That may sound crazy to an outsider, but to those who truly love playing goalie, and thrive on the pressure and the occasional pain, it’s what they love to do.

“I just fell in love with the thinking part of the game and I always liked being involved in the game and being on the ice for the full 60 minutes,” said New Jersey Devils goalie Cory Schneider, recalling his youth and high school hockey days in suburban Boston.

“I didn’t like sitting on the bench in between shifts, so maybe that was part of it, too. I wasn’t the best skater when I became a goalie, but I learned how to skate as a goalie. It’s a very important part of having good footwork.”

But when an arena is full, the crowd is excited and a game is on the line, the weight on a goalie’s feet is nothing compared to the weight on his or her shoulders. By the time opposing players get to your net with the puck, they have probably already eluded a pair of defensemen and a forward or two, but if their shot goes in the net, everyone looks upon the goalie as the last one with an opportunity to stop the puck. That’s not necessarily fair in a team game, but it’s a part of hockey that goalies enjoy.

“I love the amount of pressure we face,” Johnson said, not long after getting a taste of that pressure on college hockey’s biggest stage, helping the Fighting Hawks to a Frozen Four crown before a crowd of better than 19,000 in Tampa.

“When you’re in goal, more often than not you’re either going to be the hero or you’re going to cost your team the game. I love having that on my shoulders.”

When all that emotional weight is on you, losses can be devastating, but winning feels even better. Stalock was also a baseball and football player as a kid, and sees a natural comparison between the person between the pipes on a hockey rink, the person manning the mound on a diamond and the person under center on the gridiron.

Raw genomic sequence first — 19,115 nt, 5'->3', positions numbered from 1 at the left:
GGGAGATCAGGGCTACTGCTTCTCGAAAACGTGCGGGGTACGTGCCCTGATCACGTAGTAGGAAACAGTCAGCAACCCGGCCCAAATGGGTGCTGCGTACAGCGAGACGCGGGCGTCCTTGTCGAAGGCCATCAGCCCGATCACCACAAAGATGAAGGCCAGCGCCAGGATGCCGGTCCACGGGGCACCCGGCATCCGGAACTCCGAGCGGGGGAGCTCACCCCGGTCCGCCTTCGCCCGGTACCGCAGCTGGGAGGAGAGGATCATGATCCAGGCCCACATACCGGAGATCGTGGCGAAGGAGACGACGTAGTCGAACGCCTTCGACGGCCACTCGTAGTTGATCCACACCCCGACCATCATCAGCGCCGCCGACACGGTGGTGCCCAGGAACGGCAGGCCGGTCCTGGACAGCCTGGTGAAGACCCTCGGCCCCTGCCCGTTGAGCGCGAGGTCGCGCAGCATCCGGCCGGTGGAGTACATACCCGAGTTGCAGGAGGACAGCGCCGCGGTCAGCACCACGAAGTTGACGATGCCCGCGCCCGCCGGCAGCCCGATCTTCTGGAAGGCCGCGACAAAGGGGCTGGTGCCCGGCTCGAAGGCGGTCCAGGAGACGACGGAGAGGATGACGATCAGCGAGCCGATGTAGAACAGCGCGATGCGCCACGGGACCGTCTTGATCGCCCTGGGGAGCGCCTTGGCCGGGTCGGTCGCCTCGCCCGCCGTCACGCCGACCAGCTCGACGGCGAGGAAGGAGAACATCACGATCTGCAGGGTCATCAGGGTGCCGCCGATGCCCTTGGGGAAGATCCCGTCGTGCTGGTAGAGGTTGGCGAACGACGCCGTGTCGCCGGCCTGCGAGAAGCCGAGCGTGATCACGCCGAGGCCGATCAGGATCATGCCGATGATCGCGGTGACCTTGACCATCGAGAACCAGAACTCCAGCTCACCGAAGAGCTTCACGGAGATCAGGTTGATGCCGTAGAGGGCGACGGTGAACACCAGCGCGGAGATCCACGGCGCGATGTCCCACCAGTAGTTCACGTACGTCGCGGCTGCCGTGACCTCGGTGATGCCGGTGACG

“You win a game and you kind of get hooked on the feeling,” Stalock said. “Like a pitcher in baseball or a quarterback in football, there’s only one of you, so you’re the difference maker. Of course it goes both ways, if the game doesn’t go well. But you learn to thrive on having that on your shoulders, and having the chance to be the hero.”

Of course, the guy scoring a hat trick can be the hero as well. That was a lesson Ryan Miller taught his father. Miller’s size and skills helped him star at Michigan State. That was before his stellar NHL career, first with the Buffalo Sabres and now with the Vancouver Canucks, and before he helped Team USA to within an overtime goal of an Olympic gold medal in 2010. But had he not gotten a hat trick during a youth hockey game in Michigan many years ago, none of that may have come to pass. To this day, Miller vividly recalls a day where he played forward, and via some on-ice work and a hardline stance, earned the right to play goalie.

“I already had an assist and I took a seat on the bench. My dad was our coach and I said ‘I really want to play goalie. I want to try it. I’m not going to play another minute until I get a chance to play goalie.’ He thought it was pretty funny,” Miller recalled.

“I think I was 8 years old and when you’re 8 your dad is probably cracking up inside. He said, ‘You can do it, just go score three goals and get that Playmaker patch. Go out and do that this game and you can try goalie.’ So I went out and took him up on it. I scored the goals, got the assist and he was just shaking his head. From that point on I never really turned back and it’s been a lot of fun.”

To some, standing in front of pucks will never seem like fun. But to those who came to the position through a variety of circumstances, it’s an endeavor they love. And based on their on-ice results, teammates and fans love watching their work in the crease.

Jess Myers is a freelance writer and youth hockey volunteer in Inver Grove Heights, Minn.